Jinju Namgang Lantern Festival: Pixelated

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From October 1st ~ 12th hundreds of spirits, soldiers, and denizens from Korea’s past emblazon the night in the small fortified city of Jinju.

The Namgang Lantern Festival (진주 남강 유등 축제) is held every autumn in the small (for Korea) city of Jinju, South Gyeongsang Province. The festival not only commemorates the city’s great victory in the Imjin war, but also depicts traditional life in Korea at the time. Centred around the fortress and the Nam River (Namgang) outside, the lanterns bask the city in a beautiful glow. Accompanying the artistic luminosity are traditional foods, drinks, games, and fantastic performances of Joseon music, dance, and song.

General

City after city fell to samurai swords, yet Jinju refused to be capitulated. Utterly outnumbered and outgunned the ragtag army under the leadership of general Simin pushed the Japanese invaders back.

Bow

The city’s great triumph was short lived however as the samurai returned in greater numbers, and this time levelled everything. The conflict raged for a further six years and ended in stalemate.

Smile

The festival is not all soldiers and war though. Korea’s past customs, games, jobs, and beliefs are all represented in glorious glowing paper.

Monkey

Here’s the monkey from the Chinese zodiac.

Chicken-leg-fight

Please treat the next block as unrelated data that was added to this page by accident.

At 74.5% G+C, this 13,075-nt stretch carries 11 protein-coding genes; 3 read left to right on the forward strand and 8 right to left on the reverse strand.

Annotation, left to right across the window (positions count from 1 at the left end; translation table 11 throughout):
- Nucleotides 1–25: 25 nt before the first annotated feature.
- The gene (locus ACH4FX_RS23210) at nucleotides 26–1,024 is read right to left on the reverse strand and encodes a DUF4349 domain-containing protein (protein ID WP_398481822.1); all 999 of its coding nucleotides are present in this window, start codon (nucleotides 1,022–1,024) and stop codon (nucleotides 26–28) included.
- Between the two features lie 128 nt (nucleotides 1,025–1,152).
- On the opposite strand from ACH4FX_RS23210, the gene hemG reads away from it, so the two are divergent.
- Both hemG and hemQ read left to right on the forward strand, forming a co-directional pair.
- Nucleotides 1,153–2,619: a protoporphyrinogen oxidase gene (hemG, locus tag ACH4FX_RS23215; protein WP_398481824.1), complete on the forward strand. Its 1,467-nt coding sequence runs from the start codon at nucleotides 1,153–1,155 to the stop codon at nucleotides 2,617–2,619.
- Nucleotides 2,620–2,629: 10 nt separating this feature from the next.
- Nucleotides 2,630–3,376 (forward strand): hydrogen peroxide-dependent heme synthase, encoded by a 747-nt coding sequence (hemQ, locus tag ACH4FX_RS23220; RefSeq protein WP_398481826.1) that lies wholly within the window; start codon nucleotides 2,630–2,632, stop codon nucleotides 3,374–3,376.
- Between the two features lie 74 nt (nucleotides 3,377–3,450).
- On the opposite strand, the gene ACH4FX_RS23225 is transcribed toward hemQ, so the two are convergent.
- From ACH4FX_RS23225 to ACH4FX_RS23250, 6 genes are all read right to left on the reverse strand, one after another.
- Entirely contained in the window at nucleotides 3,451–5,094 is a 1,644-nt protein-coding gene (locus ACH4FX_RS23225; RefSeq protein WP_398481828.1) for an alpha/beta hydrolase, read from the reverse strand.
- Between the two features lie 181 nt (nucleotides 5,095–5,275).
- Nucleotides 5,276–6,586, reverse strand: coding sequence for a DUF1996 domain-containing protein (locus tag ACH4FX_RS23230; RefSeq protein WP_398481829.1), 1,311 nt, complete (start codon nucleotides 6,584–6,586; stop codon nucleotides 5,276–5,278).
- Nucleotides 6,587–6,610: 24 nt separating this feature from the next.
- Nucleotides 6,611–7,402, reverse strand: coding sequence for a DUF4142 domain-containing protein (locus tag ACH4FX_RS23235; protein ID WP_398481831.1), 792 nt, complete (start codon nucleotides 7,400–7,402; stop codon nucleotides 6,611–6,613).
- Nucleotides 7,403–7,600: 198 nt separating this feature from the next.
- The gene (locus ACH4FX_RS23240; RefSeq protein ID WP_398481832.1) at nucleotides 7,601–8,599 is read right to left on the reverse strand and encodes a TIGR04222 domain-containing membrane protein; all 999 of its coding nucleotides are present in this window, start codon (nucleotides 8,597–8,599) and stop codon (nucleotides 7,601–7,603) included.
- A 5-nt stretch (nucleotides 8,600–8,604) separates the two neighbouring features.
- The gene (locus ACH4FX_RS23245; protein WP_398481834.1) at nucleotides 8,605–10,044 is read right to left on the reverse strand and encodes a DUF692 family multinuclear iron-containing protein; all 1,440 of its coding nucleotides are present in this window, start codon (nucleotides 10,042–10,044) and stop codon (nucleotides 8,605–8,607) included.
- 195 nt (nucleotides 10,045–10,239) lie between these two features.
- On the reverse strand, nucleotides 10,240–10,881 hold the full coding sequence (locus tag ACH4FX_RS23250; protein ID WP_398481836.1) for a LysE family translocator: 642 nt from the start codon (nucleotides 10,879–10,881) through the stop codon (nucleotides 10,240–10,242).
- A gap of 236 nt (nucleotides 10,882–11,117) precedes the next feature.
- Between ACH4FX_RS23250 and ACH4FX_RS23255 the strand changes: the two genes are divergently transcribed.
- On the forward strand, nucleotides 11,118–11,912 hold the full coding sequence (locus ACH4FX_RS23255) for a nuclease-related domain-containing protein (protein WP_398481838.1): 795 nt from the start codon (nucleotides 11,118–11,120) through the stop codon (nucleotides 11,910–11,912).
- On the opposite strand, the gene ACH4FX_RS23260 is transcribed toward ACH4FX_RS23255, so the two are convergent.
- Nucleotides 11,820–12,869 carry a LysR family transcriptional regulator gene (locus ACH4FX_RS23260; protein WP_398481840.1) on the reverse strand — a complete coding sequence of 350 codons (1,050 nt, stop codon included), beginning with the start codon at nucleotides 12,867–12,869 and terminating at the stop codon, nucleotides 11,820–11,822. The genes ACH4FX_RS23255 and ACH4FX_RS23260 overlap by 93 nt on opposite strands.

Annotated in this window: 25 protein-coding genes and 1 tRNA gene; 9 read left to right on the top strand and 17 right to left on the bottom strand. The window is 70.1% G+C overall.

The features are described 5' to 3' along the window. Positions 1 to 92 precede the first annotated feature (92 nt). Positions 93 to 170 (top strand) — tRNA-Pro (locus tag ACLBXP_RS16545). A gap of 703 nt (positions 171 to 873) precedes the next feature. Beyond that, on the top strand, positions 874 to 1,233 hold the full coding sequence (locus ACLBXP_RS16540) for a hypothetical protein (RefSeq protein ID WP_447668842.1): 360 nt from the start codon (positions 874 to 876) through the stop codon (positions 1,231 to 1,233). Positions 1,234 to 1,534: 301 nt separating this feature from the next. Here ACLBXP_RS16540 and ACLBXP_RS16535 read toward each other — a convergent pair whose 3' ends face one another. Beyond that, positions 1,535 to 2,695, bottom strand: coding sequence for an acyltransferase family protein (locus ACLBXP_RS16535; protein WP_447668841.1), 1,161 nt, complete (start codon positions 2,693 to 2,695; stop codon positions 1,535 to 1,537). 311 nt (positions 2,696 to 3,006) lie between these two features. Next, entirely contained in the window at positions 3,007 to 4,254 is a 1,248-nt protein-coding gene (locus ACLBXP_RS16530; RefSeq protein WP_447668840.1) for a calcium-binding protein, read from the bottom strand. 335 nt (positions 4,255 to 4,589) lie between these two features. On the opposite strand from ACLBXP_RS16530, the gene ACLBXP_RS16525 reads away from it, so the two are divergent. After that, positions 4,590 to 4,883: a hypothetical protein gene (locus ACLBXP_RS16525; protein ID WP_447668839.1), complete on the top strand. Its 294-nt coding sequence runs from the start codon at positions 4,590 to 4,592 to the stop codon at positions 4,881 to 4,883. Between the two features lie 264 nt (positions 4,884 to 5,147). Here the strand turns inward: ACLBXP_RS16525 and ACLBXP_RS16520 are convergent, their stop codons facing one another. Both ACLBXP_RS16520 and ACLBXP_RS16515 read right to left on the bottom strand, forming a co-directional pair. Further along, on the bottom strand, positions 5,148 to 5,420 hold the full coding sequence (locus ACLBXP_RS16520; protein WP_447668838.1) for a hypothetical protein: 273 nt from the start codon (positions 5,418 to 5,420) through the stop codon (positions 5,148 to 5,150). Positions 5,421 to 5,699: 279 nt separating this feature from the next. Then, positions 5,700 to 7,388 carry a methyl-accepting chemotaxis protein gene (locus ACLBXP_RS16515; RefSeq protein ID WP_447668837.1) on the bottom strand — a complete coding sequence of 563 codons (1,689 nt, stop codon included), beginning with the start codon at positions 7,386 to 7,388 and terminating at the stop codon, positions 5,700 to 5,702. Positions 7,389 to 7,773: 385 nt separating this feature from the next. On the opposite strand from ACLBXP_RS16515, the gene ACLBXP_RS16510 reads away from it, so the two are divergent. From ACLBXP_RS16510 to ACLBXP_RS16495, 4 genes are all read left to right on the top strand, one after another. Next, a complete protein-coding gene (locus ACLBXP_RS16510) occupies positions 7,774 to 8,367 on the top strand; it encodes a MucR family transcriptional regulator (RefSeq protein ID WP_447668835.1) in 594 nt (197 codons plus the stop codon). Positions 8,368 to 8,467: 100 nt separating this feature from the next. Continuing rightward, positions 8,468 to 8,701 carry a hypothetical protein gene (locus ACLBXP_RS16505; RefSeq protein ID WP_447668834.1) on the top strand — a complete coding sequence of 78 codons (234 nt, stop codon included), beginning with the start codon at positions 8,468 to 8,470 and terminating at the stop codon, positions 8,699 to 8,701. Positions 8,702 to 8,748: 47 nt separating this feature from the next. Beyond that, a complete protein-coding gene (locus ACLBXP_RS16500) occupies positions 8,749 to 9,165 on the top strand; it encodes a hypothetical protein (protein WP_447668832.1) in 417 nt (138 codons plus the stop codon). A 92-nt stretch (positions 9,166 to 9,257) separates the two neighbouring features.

Daksaum, or chicken fight, is a traditional children’s wrestling game. The participants hold onto one leg and, hopping around like a chicken, try to knock their opponent’s leg to the floor.

Tea-ceremony

Joseon men enjoy a tea ceremony… (I’ll tell you something about blood tea)

Kids-on-a-pig

Young children giggle as they ride on tomorrow’s dinner.

Chess

Janggi is a chess like game originating in China and is still played by old folks in parks across Korea.

Night-River

Outside the Nam river is illuminated by hundreds of floating lanterns.

Jinju is easy to reach from Busan or Seoul by bus or train. The festival last for several days and is likely to be very busy on the weekends. However, don’t let that deter you from experiencing one of Korea’s most awesome festivities.

A note from the Editor-in-Chimp: This post was originally featured here on Travel Wire Asia. Do me a favour and monkey on over there too!

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